Columbia and its icefield

It was fortunately not too smoky, and I could admire the expansive and seldom-seen view in all directions. To one side were the “backs” of Columbia and the Twins, at the northwest end of the Columbia Icefield. To their north I could see Woolley and Alberta, looking just as unassailable from this side, with the headwaters of the Athabasca River seven thousand feet below the peaks. Far to the other side, I could make out Tsar, Clemenceau, and Tusk, the three most remote 11,000-foot peaks. Between me and Clemenceau lay a lifeless landscape of lesser peaks and glaciers. I tried to enjoy the summit, but was mindful of the long return. I skipped down the scree, carefully downclimbed the crux, then thankfully found more boot-skiable scree than I had expected on the way down. At the small intermediate cliff-band, I removed and packed up an enormous wad of tat wrapped around a boulder, doing my mitzvah to atone for other climbers’ sins.

Bryce on return

I followed my out-track most of the way down the glacier, then headed right to the top of the ridge rather than returning through the post-glacial plain. This turned out to be no easier, and did not save any time, but at least it was different, and gave me a better view of the large and fractured glacier at the head of the Bush River. I rejoined my outward path before reaching vegetation, and followed it back to my wading shoes, which I strapped to my pack unused. I thrashed down through the woods to the river, and most of the way upstream to my previous crossing, then stopped in dismay. The river was flowing much more strongly than in the morning, and the already-precarious step between the rock and old stump was awash in churning water, making the crossing useless. I retreated a bit, then returned in disbelief to take another look. Other than waiting until the middle of the night, my only option was to ford the river at a safe-ish place.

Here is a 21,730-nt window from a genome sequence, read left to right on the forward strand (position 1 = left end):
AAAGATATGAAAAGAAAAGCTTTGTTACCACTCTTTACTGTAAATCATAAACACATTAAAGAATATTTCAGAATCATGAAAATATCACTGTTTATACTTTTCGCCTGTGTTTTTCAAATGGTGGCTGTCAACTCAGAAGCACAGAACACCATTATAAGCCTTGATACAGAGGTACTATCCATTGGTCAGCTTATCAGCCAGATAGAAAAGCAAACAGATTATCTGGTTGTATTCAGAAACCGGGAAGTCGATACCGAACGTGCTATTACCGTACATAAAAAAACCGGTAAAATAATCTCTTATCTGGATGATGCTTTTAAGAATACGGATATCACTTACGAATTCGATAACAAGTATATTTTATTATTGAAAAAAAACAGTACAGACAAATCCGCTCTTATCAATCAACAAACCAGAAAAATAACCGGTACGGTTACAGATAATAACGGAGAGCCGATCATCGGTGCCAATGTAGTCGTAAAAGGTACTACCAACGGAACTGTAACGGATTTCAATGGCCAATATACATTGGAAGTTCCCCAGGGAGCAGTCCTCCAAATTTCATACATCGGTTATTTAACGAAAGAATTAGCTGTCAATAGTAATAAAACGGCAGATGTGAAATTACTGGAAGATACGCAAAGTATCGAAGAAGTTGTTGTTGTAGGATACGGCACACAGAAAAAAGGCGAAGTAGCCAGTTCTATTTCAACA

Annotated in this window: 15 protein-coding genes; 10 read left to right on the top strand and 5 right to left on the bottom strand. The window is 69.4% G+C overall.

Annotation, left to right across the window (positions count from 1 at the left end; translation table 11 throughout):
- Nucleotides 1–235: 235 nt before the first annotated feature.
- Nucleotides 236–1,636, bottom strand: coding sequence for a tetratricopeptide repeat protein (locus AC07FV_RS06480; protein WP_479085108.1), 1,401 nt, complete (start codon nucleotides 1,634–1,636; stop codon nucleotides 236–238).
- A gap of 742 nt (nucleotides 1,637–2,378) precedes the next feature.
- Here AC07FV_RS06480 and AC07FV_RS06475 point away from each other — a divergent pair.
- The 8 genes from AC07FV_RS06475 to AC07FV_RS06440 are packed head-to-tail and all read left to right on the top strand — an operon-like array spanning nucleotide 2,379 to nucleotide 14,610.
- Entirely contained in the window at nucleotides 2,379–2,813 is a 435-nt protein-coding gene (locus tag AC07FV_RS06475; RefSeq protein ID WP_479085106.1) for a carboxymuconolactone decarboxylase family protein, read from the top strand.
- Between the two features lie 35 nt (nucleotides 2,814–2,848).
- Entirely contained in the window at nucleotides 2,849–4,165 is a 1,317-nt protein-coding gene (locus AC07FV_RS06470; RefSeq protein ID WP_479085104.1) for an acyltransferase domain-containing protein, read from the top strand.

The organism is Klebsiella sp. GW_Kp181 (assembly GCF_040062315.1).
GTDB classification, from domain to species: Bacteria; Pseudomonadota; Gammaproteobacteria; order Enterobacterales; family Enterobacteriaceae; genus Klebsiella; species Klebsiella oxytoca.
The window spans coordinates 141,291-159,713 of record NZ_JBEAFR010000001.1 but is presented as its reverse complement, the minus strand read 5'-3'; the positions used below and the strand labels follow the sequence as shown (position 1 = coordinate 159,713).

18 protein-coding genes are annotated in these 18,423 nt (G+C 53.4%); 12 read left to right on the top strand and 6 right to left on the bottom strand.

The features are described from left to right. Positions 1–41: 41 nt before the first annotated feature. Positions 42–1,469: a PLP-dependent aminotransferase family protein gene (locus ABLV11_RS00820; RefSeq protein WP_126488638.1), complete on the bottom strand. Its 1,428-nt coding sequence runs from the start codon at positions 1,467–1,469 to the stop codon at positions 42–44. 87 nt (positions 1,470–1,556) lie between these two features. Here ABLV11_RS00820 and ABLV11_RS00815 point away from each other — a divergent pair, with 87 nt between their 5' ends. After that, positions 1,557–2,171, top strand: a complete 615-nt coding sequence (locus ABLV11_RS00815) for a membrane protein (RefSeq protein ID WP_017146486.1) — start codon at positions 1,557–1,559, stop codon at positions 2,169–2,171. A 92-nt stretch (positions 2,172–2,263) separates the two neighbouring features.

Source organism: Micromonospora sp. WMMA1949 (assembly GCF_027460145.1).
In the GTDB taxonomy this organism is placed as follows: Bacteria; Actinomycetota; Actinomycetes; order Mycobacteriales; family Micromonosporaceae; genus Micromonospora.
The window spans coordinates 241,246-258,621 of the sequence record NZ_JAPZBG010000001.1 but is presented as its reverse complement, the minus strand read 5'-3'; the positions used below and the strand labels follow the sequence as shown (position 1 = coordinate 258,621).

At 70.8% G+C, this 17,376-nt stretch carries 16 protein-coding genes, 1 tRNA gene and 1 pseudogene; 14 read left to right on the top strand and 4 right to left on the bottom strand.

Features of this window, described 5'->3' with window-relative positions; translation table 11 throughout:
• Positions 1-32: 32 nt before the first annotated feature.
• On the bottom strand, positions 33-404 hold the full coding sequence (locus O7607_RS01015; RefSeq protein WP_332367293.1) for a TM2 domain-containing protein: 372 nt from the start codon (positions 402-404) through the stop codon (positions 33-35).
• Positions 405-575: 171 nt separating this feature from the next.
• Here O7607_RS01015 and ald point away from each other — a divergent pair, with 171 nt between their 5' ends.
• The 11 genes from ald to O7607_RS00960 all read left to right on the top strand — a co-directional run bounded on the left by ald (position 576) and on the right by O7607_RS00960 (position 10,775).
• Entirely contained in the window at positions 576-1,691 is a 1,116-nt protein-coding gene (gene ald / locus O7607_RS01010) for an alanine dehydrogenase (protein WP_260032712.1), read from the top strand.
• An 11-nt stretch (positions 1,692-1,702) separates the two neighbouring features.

“Safe-ish” meant reasonably calm with a decent runout, and the former bridge location seemed like the best option. It had been at least thigh-deep in the morning, and would be significantly worse now, but it had to be done. I returned to where I had left my shoes, then thrashed downhill until I hit the old road-cut, which I followed to the bank. In preparation, I took off my pants, put on my wading shoes, and double-bagged my phone in my pack. To save weight, I dropped the mess of tat I had harvested on the bank, undoing the good I had done. I also grabbed a stout pole as tall as I was, intending to use it to brace myself against the current in the deepest part. Before I could think too much, I strode out for the other side. The water soon came to my waist, then to my chest. The pole worked for a few plant-and-pivots, but the combination of current and buoyancy eventually overwhelmed me, and I was swept downstream when about halfway across. I had some runway before joining the Bush River, and began swimming toward the far bank, but progress was slow. Fortunately the river is shallower downstream of the old bridge, and after a couple of tries, I managed to steady myself and plow ashore through knee- to thigh-deep rapids. I had lost my bear spray, sunglasses, and some granola bar wrappers, but fortunately still had the rest of my gear.

I followed the quad track back to the road, stripped naked to wring out my clothes, then fetched my bike and re-dressed for the ride back to the car. Somewhat to my surprise, two guys on motorbikes passed me headed toward the creek, perhaps out for a joyride. I passed the same assortment of cars parked at a junction along the main road, presumably mountaineers headed to peaks along the Icefield. Back at the car, I lay my gear out to dry as much as possible, then made sandwiches and plans for the next day. I was tired and somewhat shaken, but determined to make the most of the good weather.